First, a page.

Chancellor George Osborne is expected to increase the personal income tax allowance by a further £600 and announce a £250m scheme to help first-time buyers in today’s Budget.
In last year’s Budget, the Chancellor announced the allowance would rise by £1,000 from April 2011 to £7,475, alongside a £1,400 cut to the threshold for those paying 40 per cent tax.
The further £600 income tax allowance increase to £8,045 from April 2012 will benefit everyone earning under £115,000. The Times reports the move will lift 250,000 people out of income tax altogether.
It is a step towards delivering the Government’s pledge to raise the income tax threshold to £10,000 before the next election.
Osborne is also expected to announce a new £250m scheme to support for first-time buyers.
Under the scheme 10,000 people buying newly built homes will receive 20 per cent of the cost of the house in the form of low-cost loans from the Government and the builder.
It will be funded evenly, half by the Department of Communities and Local Government and half by the house builder, and those with incomes of less than £60,000 will be able to apply. If they are successful they will have to fund around 5 per cent of the average deposit themselves.
They would have to repay nothing for five years and repayments would start at 1.75 per cent in year six rising by 1 per cent above inflation each following year.
What else will appear in the Budget?
- The OBR is expected to downgrade the GDP growth rate for 2011 from 2.1 per cent to 1.8 per cent as a result of 0.6 per cent contraction in growth in the last quarter of 2010. For 2012 it is likely to fall to 2.1 per cent from 2.6 per cent.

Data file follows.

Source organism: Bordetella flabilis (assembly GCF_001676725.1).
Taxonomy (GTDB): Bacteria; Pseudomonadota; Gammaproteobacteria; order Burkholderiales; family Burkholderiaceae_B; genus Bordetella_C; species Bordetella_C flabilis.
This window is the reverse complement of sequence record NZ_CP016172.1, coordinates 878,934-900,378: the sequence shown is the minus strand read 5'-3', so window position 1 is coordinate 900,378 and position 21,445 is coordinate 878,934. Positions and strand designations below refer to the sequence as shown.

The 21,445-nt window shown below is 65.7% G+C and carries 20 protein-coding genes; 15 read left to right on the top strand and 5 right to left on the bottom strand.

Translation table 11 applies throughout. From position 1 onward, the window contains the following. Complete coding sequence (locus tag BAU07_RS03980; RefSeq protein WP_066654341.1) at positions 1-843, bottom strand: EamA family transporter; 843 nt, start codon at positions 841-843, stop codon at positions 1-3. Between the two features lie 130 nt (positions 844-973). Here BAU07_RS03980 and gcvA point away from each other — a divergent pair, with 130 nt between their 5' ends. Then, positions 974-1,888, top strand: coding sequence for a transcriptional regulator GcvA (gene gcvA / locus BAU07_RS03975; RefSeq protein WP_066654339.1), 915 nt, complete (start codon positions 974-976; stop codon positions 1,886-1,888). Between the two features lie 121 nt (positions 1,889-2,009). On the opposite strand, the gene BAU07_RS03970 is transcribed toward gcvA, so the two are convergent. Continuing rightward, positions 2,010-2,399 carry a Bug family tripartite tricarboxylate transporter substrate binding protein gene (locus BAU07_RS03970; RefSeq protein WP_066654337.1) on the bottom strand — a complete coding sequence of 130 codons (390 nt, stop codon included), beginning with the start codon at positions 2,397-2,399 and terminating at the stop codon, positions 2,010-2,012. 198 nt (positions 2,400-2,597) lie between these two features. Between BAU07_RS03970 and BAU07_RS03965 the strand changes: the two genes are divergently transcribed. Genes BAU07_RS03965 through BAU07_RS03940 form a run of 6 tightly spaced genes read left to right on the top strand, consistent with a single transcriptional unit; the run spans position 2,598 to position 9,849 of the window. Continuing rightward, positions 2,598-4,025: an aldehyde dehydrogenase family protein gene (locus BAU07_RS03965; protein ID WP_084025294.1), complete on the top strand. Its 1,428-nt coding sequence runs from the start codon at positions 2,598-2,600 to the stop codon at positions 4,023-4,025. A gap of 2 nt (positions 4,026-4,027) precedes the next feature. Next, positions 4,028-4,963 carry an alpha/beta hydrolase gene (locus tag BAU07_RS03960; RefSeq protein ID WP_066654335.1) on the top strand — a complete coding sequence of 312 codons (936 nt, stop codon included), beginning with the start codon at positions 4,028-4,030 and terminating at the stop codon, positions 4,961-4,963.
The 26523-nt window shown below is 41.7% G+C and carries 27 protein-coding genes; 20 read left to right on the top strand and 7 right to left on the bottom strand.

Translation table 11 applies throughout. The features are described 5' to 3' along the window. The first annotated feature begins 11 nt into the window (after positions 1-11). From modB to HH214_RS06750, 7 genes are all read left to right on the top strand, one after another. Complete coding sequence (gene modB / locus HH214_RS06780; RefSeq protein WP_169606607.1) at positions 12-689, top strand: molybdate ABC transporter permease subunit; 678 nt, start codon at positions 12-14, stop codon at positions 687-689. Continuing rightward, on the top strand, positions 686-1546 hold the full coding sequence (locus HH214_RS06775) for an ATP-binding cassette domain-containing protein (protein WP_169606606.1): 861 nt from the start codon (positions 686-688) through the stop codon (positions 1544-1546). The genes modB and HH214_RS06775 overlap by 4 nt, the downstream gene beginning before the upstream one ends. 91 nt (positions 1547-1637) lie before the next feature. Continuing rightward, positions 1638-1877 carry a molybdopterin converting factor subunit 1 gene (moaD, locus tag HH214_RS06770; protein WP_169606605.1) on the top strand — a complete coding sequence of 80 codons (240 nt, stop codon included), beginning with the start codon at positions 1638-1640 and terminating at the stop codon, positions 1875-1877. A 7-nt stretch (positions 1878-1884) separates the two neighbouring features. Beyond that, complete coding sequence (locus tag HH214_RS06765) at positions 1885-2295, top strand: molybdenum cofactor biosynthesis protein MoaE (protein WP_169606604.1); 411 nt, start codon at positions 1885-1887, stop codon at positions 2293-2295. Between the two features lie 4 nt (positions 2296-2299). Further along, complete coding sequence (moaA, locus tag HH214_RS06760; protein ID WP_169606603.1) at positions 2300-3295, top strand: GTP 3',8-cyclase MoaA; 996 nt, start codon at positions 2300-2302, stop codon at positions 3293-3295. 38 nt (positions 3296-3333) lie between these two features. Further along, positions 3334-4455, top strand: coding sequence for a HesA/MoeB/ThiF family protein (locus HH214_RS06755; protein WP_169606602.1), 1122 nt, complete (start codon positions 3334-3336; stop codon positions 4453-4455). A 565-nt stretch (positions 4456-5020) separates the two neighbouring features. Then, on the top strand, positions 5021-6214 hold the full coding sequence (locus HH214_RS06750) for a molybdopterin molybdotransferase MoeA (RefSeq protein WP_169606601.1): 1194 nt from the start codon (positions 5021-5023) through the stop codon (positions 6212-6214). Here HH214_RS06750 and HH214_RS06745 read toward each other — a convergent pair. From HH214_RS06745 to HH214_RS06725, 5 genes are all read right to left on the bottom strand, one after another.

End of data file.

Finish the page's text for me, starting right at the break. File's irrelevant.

- The Chancellor is expected to look to raise additional revenues from non-dom taxes. In February in was reported that Osborne was considering replacing the current £30,000 annual charge on non-doms living in the UK for over seven year with a flat rate charge regardless of how long they have lived here.
- Osborne is likely to float plans to consult on the Office of Tax Simplification’s recommendation to merge national insurance and income tax. The move was called for in a recent OTS report which suggested it should be a “long-term” objective.
- At a recent event, Osborne hinted that the Treasury may look to make changes to the EIS and VCTs in the Budget. Experts predict the Chancellor may clamp-down on limited-life VCTs.
- Osborne may also cut fuel duty and scrap the expected rise in air passenger duty but will levy a new tax on private jets.
- The Chancellor may look to stop VAT-free goods being imported form the Channel Islands through low value consignment relief.
- George Osborne will look to tighten the rules governing Employer Financed Retirement Benefit Schemes, suggesting the offshore pension trusts are a form of “disguised remuneration”.
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